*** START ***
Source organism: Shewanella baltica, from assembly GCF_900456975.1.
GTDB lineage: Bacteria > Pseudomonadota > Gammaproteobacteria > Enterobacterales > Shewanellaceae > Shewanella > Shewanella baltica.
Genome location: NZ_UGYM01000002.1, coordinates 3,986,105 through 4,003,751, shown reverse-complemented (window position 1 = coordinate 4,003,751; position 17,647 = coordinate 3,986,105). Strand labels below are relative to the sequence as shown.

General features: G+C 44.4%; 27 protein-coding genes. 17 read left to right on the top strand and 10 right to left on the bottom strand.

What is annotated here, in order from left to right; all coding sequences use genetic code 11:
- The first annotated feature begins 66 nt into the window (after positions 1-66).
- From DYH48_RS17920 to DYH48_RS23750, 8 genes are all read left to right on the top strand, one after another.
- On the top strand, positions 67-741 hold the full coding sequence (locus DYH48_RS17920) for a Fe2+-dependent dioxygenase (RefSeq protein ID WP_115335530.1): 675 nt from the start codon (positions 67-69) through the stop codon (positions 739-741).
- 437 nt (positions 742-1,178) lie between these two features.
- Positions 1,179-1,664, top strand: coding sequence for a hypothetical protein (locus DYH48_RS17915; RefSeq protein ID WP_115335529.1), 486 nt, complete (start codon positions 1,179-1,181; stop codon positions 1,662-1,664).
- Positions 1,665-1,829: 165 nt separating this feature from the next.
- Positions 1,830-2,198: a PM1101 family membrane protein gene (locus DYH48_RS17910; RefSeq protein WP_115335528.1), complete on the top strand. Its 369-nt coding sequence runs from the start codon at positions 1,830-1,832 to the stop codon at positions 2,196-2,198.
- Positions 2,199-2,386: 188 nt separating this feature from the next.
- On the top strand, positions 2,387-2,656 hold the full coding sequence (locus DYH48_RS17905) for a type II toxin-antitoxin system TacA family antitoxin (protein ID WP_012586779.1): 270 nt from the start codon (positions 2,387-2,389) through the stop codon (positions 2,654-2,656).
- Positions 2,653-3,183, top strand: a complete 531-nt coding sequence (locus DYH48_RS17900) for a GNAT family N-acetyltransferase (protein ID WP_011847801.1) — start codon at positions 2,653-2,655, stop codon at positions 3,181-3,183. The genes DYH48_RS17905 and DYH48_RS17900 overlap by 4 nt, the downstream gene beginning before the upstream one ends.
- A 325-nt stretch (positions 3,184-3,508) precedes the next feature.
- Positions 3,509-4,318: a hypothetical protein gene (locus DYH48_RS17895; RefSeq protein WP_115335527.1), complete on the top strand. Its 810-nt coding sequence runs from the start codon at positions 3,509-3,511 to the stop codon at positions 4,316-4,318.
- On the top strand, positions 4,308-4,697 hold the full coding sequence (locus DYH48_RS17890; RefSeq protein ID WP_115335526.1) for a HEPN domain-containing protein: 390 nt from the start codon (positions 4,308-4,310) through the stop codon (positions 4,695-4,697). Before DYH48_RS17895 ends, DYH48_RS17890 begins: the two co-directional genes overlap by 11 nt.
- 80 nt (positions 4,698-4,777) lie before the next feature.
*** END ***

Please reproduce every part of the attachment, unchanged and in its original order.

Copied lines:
Source organism: Shewanella baltica, from assembly GCF_900456975.1.
GTDB lineage: Bacteria > Pseudomonadota > Gammaproteobacteria > Enterobacterales > Shewanellaceae > Shewanella > Shewanella baltica.
Genome location: NZ_UGYM01000002.1, coordinates 3,986,105 through 4,003,751, shown reverse-complemented (window position 1 = coordinate 4,003,751; position 17,647 = coordinate 3,986,105). Strand labels below are relative to the sequence as shown.

General features: G+C 44.4%; 27 protein-coding genes. 17 read left to right on the top strand and 10 right to left on the bottom strand.

What is annotated here, in order from left to right; all coding sequences use genetic code 11:
- The first annotated feature begins 66 nt into the window (after positions 1-66).
- From DYH48_RS17920 to DYH48_RS23750, 8 genes are all read left to right on the top strand, one after another.
- On the top strand, positions 67-741 hold the full coding sequence (locus DYH48_RS17920) for a Fe2+-dependent dioxygenase (RefSeq protein ID WP_115335530.1): 675 nt from the start codon (positions 67-69) through the stop codon (positions 739-741).
- 437 nt (positions 742-1,178) lie between these two features.
- Positions 1,179-1,664, top strand: coding sequence for a hypothetical protein (locus DYH48_RS17915; RefSeq protein ID WP_115335529.1), 486 nt, complete (start codon positions 1,179-1,181; stop codon positions 1,662-1,664).
- Positions 1,665-1,829: 165 nt separating this feature from the next.
- Positions 1,830-2,198: a PM1101 family membrane protein gene (locus DYH48_RS17910; RefSeq protein WP_115335528.1), complete on the top strand. Its 369-nt coding sequence runs from the start codon at positions 1,830-1,832 to the stop codon at positions 2,196-2,198.
- Positions 2,199-2,386: 188 nt separating this feature from the next.
- On the top strand, positions 2,387-2,656 hold the full coding sequence (locus DYH48_RS17905) for a type II toxin-antitoxin system TacA family antitoxin (protein ID WP_012586779.1): 270 nt from the start codon (positions 2,387-2,389) through the stop codon (positions 2,654-2,656).
- Positions 2,653-3,183, top strand: a complete 531-nt coding sequence (locus DYH48_RS17900) for a GNAT family N-acetyltransferase (protein ID WP_011847801.1) — start codon at positions 2,653-2,655, stop codon at positions 3,181-3,183. The genes DYH48_RS17905 and DYH48_RS17900 overlap by 4 nt, the downstream gene beginning before the upstream one ends.
- A 325-nt stretch (positions 3,184-3,508) precedes the next feature.
- Positions 3,509-4,318: a hypothetical protein gene (locus DYH48_RS17895; RefSeq protein WP_115335527.1), complete on the top strand. Its 810-nt coding sequence runs from the start codon at positions 3,509-3,511 to the stop codon at positions 4,316-4,318.
- On the top strand, positions 4,308-4,697 hold the full coding sequence (locus DYH48_RS17890; RefSeq protein ID WP_115335526.1) for a HEPN domain-containing protein: 390 nt from the start codon (positions 4,308-4,310) through the stop codon (positions 4,695-4,697). Before DYH48_RS17895 ends, DYH48_RS17890 begins: the two co-directional genes overlap by 11 nt.
- 80 nt (positions 4,698-4,777) lie before the next feature.